Oct. 16-28 marks the 55th anniversary of the Cuban Missile Crisis, a time when the United State stood on the brink of nuclear war with the Soviet Union.

Leaders of the U.S. and the Soviet Union engaged in a tense, 13-day standoff over the installation of nuclear-armed Soviet missiles in Cuba. In a TV address President Kennedy told Americans the U.S. was prepared to use military force if necessary to neutralize this perceived threat to national security.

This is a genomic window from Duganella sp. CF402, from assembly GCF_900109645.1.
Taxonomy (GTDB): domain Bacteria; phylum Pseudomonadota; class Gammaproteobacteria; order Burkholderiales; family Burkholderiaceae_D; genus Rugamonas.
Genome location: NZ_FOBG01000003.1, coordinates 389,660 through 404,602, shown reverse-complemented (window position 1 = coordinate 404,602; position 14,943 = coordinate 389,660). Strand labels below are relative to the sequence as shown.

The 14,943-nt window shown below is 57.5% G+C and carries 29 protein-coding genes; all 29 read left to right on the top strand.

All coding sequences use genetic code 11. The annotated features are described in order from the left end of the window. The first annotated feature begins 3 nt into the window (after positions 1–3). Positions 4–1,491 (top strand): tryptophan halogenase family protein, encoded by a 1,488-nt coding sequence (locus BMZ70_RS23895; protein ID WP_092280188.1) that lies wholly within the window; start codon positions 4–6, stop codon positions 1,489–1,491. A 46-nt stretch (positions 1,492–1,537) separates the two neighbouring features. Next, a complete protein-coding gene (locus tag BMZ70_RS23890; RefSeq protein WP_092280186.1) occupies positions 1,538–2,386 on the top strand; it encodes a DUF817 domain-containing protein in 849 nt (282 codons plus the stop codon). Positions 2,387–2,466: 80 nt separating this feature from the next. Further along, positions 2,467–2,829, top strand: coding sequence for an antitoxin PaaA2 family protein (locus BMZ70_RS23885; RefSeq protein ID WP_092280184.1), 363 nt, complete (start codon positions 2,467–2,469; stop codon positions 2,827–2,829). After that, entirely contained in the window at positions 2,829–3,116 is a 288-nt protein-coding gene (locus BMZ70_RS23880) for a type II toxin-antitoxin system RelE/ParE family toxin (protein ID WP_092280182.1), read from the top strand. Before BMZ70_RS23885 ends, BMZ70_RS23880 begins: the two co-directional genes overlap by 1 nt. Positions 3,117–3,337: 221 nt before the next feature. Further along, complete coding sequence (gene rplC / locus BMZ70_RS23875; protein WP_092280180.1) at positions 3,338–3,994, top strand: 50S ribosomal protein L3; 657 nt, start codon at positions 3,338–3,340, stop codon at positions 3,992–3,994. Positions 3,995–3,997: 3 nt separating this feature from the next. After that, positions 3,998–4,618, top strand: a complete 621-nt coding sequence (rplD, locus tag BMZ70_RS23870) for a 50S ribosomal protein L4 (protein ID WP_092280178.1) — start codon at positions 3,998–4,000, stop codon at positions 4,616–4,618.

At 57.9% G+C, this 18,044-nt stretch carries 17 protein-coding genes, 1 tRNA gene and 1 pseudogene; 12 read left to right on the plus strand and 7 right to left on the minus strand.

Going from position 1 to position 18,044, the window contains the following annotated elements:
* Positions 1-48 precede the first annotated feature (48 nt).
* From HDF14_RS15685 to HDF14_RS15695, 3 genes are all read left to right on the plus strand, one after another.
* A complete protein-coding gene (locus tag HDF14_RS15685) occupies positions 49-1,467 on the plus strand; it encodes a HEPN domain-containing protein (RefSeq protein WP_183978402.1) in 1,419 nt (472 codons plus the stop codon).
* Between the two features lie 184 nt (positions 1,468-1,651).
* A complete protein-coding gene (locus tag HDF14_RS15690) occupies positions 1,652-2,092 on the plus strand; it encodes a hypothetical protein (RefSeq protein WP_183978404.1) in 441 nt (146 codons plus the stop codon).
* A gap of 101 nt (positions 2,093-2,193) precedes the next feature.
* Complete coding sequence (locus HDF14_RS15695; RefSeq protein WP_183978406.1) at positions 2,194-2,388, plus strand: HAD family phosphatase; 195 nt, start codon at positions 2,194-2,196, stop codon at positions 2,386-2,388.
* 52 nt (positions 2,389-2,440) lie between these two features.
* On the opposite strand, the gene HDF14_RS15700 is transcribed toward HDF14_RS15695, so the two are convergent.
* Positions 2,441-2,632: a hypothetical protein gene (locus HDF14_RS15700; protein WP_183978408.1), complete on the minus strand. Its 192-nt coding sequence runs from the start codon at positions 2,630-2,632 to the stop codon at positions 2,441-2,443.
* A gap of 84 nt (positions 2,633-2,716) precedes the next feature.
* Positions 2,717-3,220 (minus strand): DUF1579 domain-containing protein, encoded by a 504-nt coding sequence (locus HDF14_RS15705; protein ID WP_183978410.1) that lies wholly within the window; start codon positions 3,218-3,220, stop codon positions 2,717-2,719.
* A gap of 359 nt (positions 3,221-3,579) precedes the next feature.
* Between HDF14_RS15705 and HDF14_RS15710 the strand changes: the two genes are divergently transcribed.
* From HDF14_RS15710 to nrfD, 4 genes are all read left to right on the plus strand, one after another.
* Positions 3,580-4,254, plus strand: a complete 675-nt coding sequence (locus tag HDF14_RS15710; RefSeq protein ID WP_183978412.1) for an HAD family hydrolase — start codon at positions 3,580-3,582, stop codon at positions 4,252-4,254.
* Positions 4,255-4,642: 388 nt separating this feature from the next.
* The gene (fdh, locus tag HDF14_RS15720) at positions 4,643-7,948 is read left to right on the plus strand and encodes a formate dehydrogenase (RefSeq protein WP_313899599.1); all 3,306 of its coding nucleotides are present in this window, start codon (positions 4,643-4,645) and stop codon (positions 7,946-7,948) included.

Disaster was avoided when the U.S. agreed to Soviet leader Nikita Khrushchev’s offer to remove the Cuban missiles in exchange for the U.S. promising not to invade Cuba.

The incident was part of the "Cold War" waged between the United States and Soviet Union from 1947 to the dissolution of the Soviet Union in 1991.

It was a time of Fallout Shelters, underground bomb shelters, Civil Defense warning sirens, and emergency drills in schools.

Here's a look back at Civil Defense during the Cold War.